Becky Chambers and her eight-person stock club in Cincinnati are thinking conservative investments and looking beyond individual stocks to "meta funds," funds of funds that invest in, you got it, mutual funds.
By investing in just one outlet, they offer a vast allocation of equities, bonds and cash - all managed by several investment styles.
This year Cerulli Associates projects a 33% bump in these instruments, topping $228 billion all told. Projecting ahead, the firm figures they will nearly triple to $621 billion by 2007.
Abroad, meta funds are providing employment opportunities; London investment banking firm Schroders recently opened a franchise for them in partnership with Standard & Poor's. Investment advisors are seeing meta funds crop up in retirement plans.
A decade ago, Lipper tracked just three of these funds. Now there are more than 495, counting all share classes. Last year alone, 88 meta funds launched.
"Different asset management firms are starting to roll these out," said Morningstar analyst Langdon Healy. "This reflects investor demand, because people see the need for broader diversification than two years ago."
It's a psychology play. Middle America wants to be in the market. But it wants to be safe, said Randy Yoakum, chief investment officer and senior portfolio manager of Washington Mutual's WM Advisors. "Investors are saying, I want predictable, stable products.'"
Rusty Farrell, a Knoxville, Tenn., broker, says his clients are increasingly interested in lifestyle funds-of-funds as part of their retirement portfolios.
"With 401(k)s in particular, people feel as if they've missed the boat with poor asset allocation," he said.
While consumers look to diversify, it's mainly fund companies and banks pushing this product. Lipper analyst Jim Shirley said growth is due to "80% push and 20% demand."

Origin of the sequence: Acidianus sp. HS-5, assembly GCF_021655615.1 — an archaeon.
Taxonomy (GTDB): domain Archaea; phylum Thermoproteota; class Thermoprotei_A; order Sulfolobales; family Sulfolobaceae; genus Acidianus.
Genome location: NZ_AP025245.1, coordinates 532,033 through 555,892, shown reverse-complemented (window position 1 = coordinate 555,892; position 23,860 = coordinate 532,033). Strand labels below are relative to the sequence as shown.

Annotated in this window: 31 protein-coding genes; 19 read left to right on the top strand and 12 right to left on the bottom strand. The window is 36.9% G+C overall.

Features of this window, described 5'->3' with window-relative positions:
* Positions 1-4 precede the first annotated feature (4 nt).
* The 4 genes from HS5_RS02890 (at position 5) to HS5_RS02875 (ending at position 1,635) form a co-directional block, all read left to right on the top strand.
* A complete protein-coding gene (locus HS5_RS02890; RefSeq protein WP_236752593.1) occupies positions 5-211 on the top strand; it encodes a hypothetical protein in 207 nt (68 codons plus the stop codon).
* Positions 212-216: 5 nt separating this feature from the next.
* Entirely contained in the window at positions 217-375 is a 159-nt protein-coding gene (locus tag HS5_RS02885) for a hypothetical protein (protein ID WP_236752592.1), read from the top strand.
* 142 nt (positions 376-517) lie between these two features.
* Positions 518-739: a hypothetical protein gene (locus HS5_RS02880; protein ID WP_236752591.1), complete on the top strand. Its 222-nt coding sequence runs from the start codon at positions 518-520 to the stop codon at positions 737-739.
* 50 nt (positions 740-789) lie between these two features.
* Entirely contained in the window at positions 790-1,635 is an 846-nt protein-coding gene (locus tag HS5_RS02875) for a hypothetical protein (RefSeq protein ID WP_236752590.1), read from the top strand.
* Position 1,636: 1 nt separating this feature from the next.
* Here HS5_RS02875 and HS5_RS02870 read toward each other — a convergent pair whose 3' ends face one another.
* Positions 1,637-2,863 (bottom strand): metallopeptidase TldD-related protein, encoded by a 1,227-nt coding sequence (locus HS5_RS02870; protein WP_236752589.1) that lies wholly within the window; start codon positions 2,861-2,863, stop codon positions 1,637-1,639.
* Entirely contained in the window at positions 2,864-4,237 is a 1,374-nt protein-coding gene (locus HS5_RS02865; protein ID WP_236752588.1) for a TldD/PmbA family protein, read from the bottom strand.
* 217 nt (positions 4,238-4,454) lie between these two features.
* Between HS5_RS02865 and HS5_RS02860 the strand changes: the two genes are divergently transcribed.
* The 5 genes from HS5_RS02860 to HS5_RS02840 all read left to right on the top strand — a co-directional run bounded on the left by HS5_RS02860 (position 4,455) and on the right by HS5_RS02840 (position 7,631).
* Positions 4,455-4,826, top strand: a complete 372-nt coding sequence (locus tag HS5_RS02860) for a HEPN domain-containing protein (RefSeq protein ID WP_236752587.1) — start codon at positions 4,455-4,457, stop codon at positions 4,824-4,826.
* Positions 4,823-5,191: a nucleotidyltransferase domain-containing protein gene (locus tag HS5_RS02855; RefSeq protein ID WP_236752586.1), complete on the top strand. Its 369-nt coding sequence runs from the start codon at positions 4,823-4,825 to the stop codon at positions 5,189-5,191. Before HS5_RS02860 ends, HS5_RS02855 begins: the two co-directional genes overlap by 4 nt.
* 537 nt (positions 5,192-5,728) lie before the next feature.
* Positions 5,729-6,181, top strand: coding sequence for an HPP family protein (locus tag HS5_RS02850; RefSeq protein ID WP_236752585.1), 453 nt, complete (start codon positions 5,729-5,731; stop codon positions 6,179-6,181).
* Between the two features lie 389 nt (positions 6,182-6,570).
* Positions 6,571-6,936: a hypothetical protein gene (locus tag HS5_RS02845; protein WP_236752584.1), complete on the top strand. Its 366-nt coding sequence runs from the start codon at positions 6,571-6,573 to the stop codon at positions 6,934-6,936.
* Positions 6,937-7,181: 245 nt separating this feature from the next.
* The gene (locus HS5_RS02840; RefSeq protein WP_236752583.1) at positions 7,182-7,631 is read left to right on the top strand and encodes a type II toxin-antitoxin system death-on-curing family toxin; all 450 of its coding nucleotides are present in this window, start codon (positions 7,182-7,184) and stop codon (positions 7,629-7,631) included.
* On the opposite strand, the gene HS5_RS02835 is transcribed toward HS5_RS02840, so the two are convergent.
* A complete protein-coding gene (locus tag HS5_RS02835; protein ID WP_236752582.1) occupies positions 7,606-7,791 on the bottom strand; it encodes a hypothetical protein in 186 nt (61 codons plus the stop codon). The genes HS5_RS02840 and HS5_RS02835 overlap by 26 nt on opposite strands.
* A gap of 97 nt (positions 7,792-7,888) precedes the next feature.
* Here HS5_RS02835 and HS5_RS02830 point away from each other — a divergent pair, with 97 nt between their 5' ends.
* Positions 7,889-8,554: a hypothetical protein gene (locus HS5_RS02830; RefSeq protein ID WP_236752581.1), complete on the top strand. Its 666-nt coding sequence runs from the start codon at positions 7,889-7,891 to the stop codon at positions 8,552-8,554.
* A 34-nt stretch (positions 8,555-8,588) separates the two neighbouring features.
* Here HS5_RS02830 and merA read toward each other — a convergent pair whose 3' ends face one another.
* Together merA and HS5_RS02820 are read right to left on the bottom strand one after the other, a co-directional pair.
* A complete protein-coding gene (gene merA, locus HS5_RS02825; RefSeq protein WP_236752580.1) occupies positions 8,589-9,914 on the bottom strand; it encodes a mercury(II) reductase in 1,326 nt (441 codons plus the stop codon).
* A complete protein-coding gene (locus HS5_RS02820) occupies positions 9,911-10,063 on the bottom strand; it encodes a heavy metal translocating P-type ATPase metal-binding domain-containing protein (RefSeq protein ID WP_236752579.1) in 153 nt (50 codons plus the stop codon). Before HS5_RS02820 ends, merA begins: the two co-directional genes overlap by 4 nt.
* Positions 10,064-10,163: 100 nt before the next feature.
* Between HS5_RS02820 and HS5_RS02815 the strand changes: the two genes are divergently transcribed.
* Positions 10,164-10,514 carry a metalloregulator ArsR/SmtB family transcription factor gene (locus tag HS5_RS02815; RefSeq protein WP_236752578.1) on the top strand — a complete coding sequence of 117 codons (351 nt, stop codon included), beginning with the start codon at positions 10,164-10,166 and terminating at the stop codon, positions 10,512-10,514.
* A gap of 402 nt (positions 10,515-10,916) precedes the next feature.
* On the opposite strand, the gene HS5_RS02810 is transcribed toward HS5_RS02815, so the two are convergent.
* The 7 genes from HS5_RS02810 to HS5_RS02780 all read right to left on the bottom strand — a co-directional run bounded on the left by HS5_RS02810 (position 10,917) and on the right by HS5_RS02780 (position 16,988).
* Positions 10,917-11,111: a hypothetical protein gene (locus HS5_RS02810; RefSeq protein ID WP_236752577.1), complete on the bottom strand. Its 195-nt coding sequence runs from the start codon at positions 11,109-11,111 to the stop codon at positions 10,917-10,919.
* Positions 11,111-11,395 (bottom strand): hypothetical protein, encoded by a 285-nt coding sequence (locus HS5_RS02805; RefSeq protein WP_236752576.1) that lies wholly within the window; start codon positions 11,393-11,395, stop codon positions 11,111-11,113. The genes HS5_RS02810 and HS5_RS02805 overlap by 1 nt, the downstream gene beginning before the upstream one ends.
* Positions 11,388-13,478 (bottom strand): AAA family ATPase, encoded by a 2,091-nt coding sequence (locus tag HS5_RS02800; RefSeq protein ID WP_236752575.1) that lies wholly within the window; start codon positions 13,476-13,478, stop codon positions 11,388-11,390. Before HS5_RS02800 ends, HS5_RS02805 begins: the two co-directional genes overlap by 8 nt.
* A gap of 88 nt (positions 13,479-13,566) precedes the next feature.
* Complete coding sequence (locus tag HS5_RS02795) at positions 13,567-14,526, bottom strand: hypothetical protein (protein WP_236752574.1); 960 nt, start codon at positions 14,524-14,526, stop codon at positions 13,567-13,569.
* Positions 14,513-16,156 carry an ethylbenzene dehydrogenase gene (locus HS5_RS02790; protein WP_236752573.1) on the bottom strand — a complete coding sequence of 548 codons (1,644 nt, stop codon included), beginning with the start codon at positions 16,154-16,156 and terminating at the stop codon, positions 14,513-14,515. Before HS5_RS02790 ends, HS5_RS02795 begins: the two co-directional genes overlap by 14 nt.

A case in point is Charles Schwab's new consumer ad campaign. Ads in mainstream magazines such as Atlantic Monthly read: "Take everything that's good about having one of the best money managers in the country, then multiply it by four."
But they've got weaknesses. "Funds of funds suffer from one permanent flaw: fees on top of fees," said Tony Sagami, president of institutional money management company Harvest Advisors of Austin, Texas. "The master fund will charge a management fee as well as the funds that it invests in. The result is that these funds have very high expense ratios."
With an expense ratio of 2.11%, the Merriman Leveraged Growth fund is well higher than the typical 1.25% to 1.5% common for growth funds. "That means that the fund manager must have some special skills to make it worth the extra expense," Sagami said.
In the case of Merriman Leveraged Growth, it lost 6.27% over the last year, a better performance than the Vanguard Index 500 funds, which lost 15.2%. "Paul Merriman certainly earned his higher fee," Sagami said. Some sponsors will eliminate or cut the fees if they invest within their firm's family.